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The business benefits of earned sick time

June 9, 2012

Guest Column By Dean Cycon and John Abrams

When we started our Massachusetts-based businesses, South Mountain Company in 1975 and Dean’s Beans Organic Coffee in 1993, we knew that the success of our business depended on the skills, health and happiness of our employees. We knew that employee loyalty translates to high-quality service and customer loyalty, and we knew we wanted our businesses to contribute to vibrant, healthy communities.

That’s why we provide our employees with earned sick time and why we are urging the state Legislature to pass the earned sick time legislation, which would allow nearly 1 million workers in Massachusetts to earn sick time and ensure that no worker is forced to work sick, or to risk their job to take care of themselves or a loved one.

Offering earned sick time is a smart business decision, and the investment has paid us back tenfold in the form of a healthier, more committed and more efficient workforce. When an employee is sick, we want them to stay home, take care of themselves, get better and come back quickly, healthy and ready to work. The policy has built loyalty among our staff and decreased turnover, so we have the advantage of having employees who know our businesses inside and out.

That way, when we need to take a sick day, we can trust that our businesses are in good hands. Small businesses have nothing to fear and everything to gain from earned sick time — it’s good for employees and good for the bottom line. An independent study recently confirmed what we both believe: the benefits of earned sick time greatly outweigh the costs. The report by the Institute for Women’s Policy Research finds a net benefit of $74 million annually in Massachusetts with substantial advantages for employees, employers, and public health. Businesses that provide earned sick time will drastically reduce employee turnover and increase productivity, among other benefits. IWPR calculates an annual net value of $26 million for Massachusetts employers.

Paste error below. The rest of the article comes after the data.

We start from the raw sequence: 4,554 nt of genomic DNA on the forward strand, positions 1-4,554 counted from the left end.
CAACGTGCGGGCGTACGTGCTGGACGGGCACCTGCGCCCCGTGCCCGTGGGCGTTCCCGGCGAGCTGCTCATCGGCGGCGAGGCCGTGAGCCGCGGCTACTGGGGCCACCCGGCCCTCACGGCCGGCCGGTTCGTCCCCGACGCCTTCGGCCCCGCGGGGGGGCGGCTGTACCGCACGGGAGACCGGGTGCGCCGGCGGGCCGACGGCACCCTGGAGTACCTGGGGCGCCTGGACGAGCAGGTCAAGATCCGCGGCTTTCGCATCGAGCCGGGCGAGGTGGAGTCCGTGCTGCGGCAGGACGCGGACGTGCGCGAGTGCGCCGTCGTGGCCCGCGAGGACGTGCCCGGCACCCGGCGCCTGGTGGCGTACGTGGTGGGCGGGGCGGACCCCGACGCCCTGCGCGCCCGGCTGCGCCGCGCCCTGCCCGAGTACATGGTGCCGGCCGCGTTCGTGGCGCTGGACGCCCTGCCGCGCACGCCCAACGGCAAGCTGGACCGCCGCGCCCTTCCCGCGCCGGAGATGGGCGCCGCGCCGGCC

This is a pro-business policy. Small businesses certainly have different needs than large businesses and chains, and the earned sick time bill reflects these realities: The bill has special protections for “mom and pop” shops while ensuring job protection for their employees when they fall ill. Seasonal employers have the option of providing earned sick time, and companies that already provide time off to their employees consistent with the provisions in the bill can continue with their current policies.

Workers who lack sick time are most often low-wage earners who are already stretching their budgets and living paycheck to paycheck. Employees who rely on every extra dollar would not take the day off unless they truly need it. In fact, the IWPR analysis of the National Health Interview Survey found that workers who have this benefit take on average 2.5 sick days off every year.

Fostering loyalty with the employees we rely on to serve our customers is essential to the success of our businesses. More important than the bottom line, it’s a matter of fundamental fairness and it’s in all of our interests to make sure that earned sick time is available to all Massachusetts workers.

Earned sick time is the next step in the tradition that embraced the 40-hour workweek and put an end to child labor. Allowing workers to earn a limited amount of paid sick time is both pro-business and pro-employee, a win-win initiative that’s needed to help increase job security for families, protect our health and safety, and rebuild an economy that values hard work. We urge the Legislature to pass “An Act Establishing Earned Paid Sick Time.”

Dean Cycon owns Dean’s Beans Organic Coffee in Orange, and John Abrams owns South Mountain Co. in West Tisbury.